Reviving the Dead Zones
Contractors, developers and designers face a new sort of project backlog across the New York region today: many hundreds of stalled sites that loom as a steep challenge to the industry. But while dormant sites stand as grim reminders of a weak economy, it is the jobs that are set to restart that are posing new problems.
“I don't think we've ever seen the phenomenon at this scale,” says Richard Anderson, president of the New York Building Congress, of the high number of stalled sites.
The 2008 market crash left a wave of project shutdowns in its wake, prompting the New York City Department of Buildings to create a Stalled Sites Unit in 2009 to track them. “Since then, the unit has performed more than 12,000 inspections at sites throughout the city,” says Tony Sclafani, the agency's associate commissioner of communications and public affairs. “Regardless of whether a site is active or inactive, property owners must maintain their sites in a safe manner, including proper overhead protection and proper fencing.”
The DOB's stalled sites list updates frequently, with work having resumed at 569 jobs since the count began, including 154 that have finished. Sclafani says the list peaked in November 2010 and by late September was down by 10% to 644 sites across the five boroughs.
One notable restart is the $1 billion, 39-story 250 W. 55th St. commercial tower in midtown Manhattan that Boston Properties took off line in 2009. The firm relaunched the project this summer with a new anchor tenant.
While Boston Properties conducted an orderly site shutdown and restart, many project teams do not, says Frank Giunta, senior vice president for construction claims and consulting at Hill International, a Marlton, N.J., program and construction manager firm.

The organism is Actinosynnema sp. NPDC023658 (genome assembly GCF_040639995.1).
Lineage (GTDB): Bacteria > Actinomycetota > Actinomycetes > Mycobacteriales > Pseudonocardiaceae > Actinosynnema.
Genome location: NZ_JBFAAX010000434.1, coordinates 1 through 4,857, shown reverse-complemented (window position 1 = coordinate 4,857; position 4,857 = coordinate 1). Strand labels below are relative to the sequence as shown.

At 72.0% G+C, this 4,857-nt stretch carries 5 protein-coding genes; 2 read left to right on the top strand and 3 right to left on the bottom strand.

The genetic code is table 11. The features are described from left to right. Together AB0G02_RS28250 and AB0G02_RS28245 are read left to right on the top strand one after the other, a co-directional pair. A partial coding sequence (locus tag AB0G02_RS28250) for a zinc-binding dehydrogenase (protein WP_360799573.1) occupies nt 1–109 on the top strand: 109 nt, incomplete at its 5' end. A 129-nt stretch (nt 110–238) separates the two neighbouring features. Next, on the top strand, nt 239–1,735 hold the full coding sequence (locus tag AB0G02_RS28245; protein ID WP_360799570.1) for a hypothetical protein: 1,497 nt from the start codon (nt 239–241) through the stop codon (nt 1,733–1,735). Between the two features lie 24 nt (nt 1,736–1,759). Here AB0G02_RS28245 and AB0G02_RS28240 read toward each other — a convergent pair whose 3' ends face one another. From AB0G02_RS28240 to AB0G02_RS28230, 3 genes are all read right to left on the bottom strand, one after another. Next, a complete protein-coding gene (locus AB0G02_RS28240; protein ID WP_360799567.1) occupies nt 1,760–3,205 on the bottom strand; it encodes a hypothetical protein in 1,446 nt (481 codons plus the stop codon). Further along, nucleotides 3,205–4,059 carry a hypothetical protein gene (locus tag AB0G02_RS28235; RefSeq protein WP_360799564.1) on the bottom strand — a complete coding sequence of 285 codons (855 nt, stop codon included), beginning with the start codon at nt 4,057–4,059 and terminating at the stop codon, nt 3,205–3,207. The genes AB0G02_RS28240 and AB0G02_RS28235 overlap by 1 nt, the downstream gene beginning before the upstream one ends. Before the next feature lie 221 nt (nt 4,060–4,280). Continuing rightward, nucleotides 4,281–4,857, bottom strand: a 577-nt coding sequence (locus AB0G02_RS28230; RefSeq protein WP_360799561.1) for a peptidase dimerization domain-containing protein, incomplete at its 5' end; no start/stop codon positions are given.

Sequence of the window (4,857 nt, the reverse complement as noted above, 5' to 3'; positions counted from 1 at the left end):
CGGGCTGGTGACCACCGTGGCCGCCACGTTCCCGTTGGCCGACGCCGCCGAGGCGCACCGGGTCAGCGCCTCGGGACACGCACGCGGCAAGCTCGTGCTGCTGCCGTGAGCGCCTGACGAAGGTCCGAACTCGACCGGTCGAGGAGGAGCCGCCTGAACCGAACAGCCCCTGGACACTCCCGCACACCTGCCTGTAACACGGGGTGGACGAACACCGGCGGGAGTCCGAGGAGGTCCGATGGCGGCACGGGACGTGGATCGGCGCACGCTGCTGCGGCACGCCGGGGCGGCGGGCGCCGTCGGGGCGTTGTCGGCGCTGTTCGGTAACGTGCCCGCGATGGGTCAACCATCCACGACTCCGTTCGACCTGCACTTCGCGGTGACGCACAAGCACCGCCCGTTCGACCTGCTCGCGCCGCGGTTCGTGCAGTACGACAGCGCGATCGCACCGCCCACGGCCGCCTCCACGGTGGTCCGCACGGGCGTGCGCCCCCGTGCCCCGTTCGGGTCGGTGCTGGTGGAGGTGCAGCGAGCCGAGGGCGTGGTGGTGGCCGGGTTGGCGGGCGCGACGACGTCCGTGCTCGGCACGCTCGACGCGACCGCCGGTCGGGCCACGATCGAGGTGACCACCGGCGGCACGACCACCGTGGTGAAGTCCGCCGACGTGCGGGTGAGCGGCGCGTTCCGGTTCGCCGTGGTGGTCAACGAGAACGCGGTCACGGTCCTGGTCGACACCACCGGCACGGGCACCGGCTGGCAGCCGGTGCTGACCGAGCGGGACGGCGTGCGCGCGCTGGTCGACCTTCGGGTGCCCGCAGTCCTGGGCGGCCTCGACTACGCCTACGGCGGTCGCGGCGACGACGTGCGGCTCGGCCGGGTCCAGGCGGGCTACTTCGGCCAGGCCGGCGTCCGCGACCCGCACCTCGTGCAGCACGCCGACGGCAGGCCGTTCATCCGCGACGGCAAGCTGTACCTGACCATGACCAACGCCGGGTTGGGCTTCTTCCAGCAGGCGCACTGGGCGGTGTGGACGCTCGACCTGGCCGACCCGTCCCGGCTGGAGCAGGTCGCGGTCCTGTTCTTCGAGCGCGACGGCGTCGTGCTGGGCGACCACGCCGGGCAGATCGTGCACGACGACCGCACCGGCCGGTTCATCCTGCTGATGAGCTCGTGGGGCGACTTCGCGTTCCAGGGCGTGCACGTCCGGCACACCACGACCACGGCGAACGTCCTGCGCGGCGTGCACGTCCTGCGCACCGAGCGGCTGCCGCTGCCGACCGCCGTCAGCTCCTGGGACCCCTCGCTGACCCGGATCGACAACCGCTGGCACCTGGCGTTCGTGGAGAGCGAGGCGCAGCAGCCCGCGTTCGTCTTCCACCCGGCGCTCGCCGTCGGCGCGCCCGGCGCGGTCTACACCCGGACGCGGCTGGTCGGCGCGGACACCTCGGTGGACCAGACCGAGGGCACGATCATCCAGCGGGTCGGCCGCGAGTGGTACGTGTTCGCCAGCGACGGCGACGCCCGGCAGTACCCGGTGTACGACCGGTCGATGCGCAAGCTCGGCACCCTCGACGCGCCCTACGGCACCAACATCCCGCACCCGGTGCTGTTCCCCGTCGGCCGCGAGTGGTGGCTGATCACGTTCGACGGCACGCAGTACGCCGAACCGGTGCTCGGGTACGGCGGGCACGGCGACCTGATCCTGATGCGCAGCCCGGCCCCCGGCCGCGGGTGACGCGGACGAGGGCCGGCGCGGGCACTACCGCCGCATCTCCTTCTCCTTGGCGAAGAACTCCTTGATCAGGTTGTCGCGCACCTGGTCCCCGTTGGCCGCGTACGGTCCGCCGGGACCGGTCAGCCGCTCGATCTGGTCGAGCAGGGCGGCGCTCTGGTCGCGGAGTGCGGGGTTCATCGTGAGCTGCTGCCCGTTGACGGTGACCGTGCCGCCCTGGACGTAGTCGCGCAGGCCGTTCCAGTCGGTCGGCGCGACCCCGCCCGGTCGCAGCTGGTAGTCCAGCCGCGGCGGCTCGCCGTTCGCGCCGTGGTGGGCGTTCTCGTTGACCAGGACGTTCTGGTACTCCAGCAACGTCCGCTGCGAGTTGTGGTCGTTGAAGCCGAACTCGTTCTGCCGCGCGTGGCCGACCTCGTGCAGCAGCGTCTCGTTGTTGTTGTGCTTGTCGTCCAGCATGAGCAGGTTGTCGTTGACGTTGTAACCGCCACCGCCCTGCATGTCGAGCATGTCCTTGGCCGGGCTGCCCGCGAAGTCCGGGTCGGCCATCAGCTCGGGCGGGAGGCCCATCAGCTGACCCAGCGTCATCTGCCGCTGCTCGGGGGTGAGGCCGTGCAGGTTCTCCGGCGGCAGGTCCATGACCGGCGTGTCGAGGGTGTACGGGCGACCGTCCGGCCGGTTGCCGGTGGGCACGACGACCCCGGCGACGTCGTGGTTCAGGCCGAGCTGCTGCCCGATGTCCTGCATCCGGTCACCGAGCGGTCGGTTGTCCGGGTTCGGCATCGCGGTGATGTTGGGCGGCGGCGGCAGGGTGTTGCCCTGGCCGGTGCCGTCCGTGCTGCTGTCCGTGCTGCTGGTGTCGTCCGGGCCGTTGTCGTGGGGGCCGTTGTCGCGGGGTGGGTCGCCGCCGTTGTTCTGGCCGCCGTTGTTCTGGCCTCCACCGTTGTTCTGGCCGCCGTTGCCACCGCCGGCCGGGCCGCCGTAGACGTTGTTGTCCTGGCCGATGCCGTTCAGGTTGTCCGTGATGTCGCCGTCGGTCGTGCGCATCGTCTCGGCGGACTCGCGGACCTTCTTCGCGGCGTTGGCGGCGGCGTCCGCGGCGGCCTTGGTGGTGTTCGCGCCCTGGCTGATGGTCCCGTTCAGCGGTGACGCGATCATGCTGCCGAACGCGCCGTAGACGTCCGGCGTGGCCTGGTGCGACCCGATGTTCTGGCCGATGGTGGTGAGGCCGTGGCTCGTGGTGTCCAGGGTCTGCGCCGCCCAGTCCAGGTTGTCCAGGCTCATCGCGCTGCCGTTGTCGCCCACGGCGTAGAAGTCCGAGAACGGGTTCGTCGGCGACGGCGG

Running the Gamut
“People think they can restart right from where the project left off,” Giunta says. “We've seen the gamut, from projects that went into full stabilization mode when work stopped, to sites where the crew left a routine shift at 3 o'clock on a Friday and the site stayed that way for months and months.”
Such sites, as well as how they might look in five years, are worrisome, says Anderson. Even more troubling is that less than 30 developers have applied for a new city program extending construction permits on stalled projects meeting certain safety, maintenance and security conditions by up to four years. The aim of the program is to ease restart chores. “The fact that they're not applying means they're not going to take advantage of it soon,” Anderson says.
Meanwhile, there are no shortages of shutdown tales, some arising from developers defaulting on loans, and others from conscious decisions to hit the pause button, says David Pfeffer, partner at Tarter, Krinsky & Drogin, a New York law firm that represents owners.
Work stopped on the 1-million-sq-ft tower on 55th Street due to a weak leasing market, but Boston Properties still opted to complete foundations, install site protection measures and even finish steel fabrication and some curtainwall work during the downtime. That allowed a quicker turnaround when Morrison & Foerster, a law firm, signed as anchor tenant earlier this year, with work resuming on the LEED-Gold building in late summer. Turner Construction is slated to complete the project in 2014.
“That's an important distinction,” says Robert Selsam, senior vice president and regional manager for Boston Properties. “We were able to make logical decisions about how much more money to put in before we stopped.”
Another big project that is restarting is the Revel Hotel and Casino resort in Atlantic City, N.J., a $2.4- billion, 53-story, 6.3-million-sq-ft complex that stalled during the downturn but is back on track to finish next spring. The Mohegan Sun casino in Uncasville, Conn., similarly hit the brakes in 2008 on Project Horizon, a $925-million expansion of its hotel, spa, retail and garage facilities. The Mohegan Tribal Gaming Authority has since replaced that project with plans for a new hotel and other upgrades.
The market, at least, has a large inventory of potential restarts, Hill's Giunta says. “We think there will be more,” he adds.
Some projects expected to restart are huge, including the 3-million-sq-ft retail complex formerly known as Xanadu in East Rutherford, N.J., says George McNeil, vice president and regional manager of operations in New York for Gilbane Building. That complex, renamed American Dream at Meadowlands, was originally budgeted for $1.3 billion. It has sat unfinished since 2008.